Shoulder Labrum: Episode 47

Lets start with what the labrum is and does. It is a cartilaginous soft tissue that helps to deepen the relationship between the humorous and the glenoid. The bones that make up the shoulder joint. The bones have a relationship similar to a golf ball and tee, except they are at an 80-degree angle to each other. To keep the bones from falling away from each other the labrum, ligaments and muscles work together to hold them in place. When we see shoulder labrum issues we are usually talking about a SLAP tear. This is an acronym that stands for Superior Labrum Anterior Posterior. This potion of the labrum is where the long head of the biceps brachii attaches. The biceps will tug on the labrum and in bad cases pull the labrum off the bony glenoid. This can result in pain, clicking, loss of ROM and changes to function. Or there can be very little issue. The most common causes of labrum injury are traumatic, usually dislocation or participation in throwing and other overhead sports. Imaging, typically with contrast can be helpful in seeing a tear however, physical examination is very good at determining if a probably tear exists. The most common special tests: Apprehension with Relocation, Load and shift, Sulcus sign, Crank test, and O’brien test. Symptom pattern is often pain referral by the axillary nerve into the deltoid and teres minor as well as pain in the long head of the biceps tendon. With audible clicking and feeling of instability.
Other episodes you might be interested in:

Shoulder Pain: Episode 4

Upper and Lower Extremity Posture: Episode 8

Rotator Cuff Injury: Episode 18

Imaging: Episode 45

Adhesive Capsulitis/Frozen Shoulder Syndrome: Episode 26

  • Adhesive Capsulitis and Frozen Shoulder Syndrome are similar in presentation but differ in onset, progression and treatment.

  • Big thank you to Becky and Dustin for bringing in todays Chips: Quillo – Jamon Iberico

  • Trivia question of the week: The Trojan War was fought between the Greeks and the Trojans. What modern day country would this have taken place in?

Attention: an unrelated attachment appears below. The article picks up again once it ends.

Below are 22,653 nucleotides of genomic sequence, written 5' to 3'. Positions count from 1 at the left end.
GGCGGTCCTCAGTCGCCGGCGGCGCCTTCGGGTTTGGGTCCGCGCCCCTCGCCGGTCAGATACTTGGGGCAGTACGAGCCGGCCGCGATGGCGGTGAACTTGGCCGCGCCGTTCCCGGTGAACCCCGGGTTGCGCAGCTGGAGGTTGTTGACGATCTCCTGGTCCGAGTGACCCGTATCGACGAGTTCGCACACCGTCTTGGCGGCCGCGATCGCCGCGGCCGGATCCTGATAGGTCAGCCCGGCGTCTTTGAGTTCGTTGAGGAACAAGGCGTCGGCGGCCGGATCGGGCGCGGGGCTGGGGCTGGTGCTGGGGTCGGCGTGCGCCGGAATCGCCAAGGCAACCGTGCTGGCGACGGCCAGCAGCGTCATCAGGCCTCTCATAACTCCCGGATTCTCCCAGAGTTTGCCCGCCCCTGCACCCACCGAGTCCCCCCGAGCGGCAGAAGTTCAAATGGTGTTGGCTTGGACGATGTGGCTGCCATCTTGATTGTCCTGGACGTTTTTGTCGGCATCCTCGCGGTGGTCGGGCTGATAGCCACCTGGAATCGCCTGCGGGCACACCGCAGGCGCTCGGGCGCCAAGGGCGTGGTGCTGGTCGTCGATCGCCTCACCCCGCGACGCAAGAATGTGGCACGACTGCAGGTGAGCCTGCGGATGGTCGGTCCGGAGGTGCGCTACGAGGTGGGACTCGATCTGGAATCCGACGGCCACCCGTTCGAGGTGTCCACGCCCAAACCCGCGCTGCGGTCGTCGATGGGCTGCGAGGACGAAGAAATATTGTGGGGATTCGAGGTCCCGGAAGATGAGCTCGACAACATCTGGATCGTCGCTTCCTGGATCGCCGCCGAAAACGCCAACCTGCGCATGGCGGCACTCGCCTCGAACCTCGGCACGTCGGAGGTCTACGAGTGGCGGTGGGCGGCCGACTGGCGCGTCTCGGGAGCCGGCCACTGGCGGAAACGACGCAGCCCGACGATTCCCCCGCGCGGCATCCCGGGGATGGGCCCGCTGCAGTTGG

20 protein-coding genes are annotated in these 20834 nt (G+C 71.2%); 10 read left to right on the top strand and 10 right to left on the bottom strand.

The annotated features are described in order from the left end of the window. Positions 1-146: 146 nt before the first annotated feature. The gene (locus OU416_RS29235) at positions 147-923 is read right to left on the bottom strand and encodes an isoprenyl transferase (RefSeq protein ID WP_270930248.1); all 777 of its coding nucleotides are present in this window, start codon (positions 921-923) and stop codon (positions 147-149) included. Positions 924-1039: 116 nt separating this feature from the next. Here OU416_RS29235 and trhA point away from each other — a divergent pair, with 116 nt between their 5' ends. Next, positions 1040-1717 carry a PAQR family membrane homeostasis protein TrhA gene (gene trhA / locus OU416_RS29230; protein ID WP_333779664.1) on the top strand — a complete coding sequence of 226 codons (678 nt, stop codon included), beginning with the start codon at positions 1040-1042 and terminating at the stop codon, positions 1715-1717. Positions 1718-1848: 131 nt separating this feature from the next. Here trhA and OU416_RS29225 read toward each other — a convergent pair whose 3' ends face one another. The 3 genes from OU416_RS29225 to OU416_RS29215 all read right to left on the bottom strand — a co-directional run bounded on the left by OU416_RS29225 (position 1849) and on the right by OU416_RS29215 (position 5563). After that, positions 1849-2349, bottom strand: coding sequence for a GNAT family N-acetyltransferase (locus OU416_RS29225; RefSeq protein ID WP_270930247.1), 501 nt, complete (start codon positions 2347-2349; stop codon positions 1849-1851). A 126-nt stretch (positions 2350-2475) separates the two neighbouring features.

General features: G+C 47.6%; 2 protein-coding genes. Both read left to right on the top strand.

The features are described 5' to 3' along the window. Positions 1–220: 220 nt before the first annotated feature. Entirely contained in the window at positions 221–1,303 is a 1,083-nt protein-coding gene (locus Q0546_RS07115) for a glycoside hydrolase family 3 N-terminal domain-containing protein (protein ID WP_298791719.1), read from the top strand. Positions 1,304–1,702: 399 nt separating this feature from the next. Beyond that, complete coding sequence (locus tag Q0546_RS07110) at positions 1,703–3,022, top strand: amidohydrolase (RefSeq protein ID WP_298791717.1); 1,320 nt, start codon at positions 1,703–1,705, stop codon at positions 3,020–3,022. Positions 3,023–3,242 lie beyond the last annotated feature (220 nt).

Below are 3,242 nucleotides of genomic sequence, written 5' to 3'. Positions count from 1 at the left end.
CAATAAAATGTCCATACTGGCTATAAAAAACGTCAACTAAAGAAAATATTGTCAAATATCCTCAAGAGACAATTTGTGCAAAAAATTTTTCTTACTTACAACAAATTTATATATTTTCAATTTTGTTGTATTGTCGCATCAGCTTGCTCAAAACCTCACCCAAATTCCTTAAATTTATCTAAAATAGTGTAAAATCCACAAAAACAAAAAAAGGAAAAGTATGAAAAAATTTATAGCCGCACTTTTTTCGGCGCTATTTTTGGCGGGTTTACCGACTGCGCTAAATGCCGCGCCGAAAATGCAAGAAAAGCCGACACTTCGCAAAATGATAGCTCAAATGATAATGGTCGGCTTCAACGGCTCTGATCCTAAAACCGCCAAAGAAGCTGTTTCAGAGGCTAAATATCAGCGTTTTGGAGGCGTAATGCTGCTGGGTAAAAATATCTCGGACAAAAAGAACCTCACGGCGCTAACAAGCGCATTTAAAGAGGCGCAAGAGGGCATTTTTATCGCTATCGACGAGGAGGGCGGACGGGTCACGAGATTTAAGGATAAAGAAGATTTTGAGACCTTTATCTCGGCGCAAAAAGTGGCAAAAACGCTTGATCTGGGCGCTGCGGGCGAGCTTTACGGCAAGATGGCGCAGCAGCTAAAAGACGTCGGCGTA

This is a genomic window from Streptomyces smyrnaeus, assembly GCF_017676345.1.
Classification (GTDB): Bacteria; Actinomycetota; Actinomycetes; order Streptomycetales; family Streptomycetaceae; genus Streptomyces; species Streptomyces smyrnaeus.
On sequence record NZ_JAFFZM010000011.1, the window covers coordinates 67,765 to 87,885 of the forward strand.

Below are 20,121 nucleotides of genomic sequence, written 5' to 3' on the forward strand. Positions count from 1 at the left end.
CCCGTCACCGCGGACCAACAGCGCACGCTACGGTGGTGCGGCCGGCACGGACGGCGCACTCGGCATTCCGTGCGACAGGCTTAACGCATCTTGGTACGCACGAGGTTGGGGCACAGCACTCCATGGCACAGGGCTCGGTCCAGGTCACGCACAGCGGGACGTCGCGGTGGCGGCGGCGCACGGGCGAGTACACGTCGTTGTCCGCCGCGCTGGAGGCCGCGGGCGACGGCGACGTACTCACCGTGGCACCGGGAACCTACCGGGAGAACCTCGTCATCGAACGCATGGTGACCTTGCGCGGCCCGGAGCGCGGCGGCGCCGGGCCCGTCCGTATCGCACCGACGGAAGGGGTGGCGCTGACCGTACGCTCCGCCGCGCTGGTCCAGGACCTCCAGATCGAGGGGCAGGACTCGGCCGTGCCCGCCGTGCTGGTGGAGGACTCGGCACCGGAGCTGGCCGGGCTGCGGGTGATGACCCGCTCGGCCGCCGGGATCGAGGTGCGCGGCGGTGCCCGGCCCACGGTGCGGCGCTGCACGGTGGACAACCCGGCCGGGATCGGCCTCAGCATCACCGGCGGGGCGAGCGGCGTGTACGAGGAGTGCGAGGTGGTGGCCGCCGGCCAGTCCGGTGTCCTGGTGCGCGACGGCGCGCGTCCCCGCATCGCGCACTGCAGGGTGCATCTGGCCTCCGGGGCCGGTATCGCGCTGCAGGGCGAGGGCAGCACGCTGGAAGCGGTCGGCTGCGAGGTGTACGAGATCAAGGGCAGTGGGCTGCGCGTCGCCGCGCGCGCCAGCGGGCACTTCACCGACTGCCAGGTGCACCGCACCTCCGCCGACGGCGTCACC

• Follow us on Instagram: 2pts_n_a_bagofchips and/or Twitter @2PTsNaBagOChips to see photos, video and get additional episode specific information throughout the week.

  • Thanks for listening!!




Today we are going over Adhesive Capsulitis a.k.a. Frozen Shoulder. Syndrome. And we are going to be reviewing the Quillo Jamon Iberico, which is Spanish ham chips compliments of Becky and Dustin. Thank you Becky and Dustin. It says here “patatas fritas premium”. Which we decided is probably fried potato premium. I would think so. So there is a picture on the bag of thinly sliced ham and I was really, really hoping that was what would be coming out of the bag. Just thinly sliced crisped fried ham. Alas. Yeah no it just looks like a potato chip. But we’ll talk about that later.


Adhesive Capsulitis a.k.a. Frozen Shoulder… Syndrome. You like the syndrome always. Yeah because I think its, its. There are two different kinds right. Oh sure. So when you look for sign and symptoms and they all kind of point in a certain direction we like to call them syndromes. Yes, syndromes are always kind of entertaining. Like iliotibial band syndrome (, patella femoral syndrome, pain syndrome, chronic fatigue syndrome. Good syndromes out there. Not to be confused with Syndrome from “The Incredible”. Syndrome he’s the kind of drone you would use to fly around the neighborhood and take photos with. Anyway, Adhesive Capsulitis.


Basically what starts to happen is your shoulder hurts so you don’t move it much any more and when you don’t move it much anymore it gets stiff. That’s one theory. There’s another theory that says it is an autoimmune disease and it causes an inflammatory reaction in your joint capsule and subsequently the joint capsule shrivels and becomes smaller and smaller causing pain and limited motion. That is jhust a theory. Its hard.


That is the same theory that says its predominant in white females, fair skinned, red-haired, aged over 50, which I don’t know why that would be. There could be a genetic component to some of this. It is true that if we see somebody who kind of fits that category and it’s an insidious onset, out of the blue. No surgery no trauma. Their shoulder starts to hurt and become extremely stiff there is a 90% chance that this will happen to the other shoulder.

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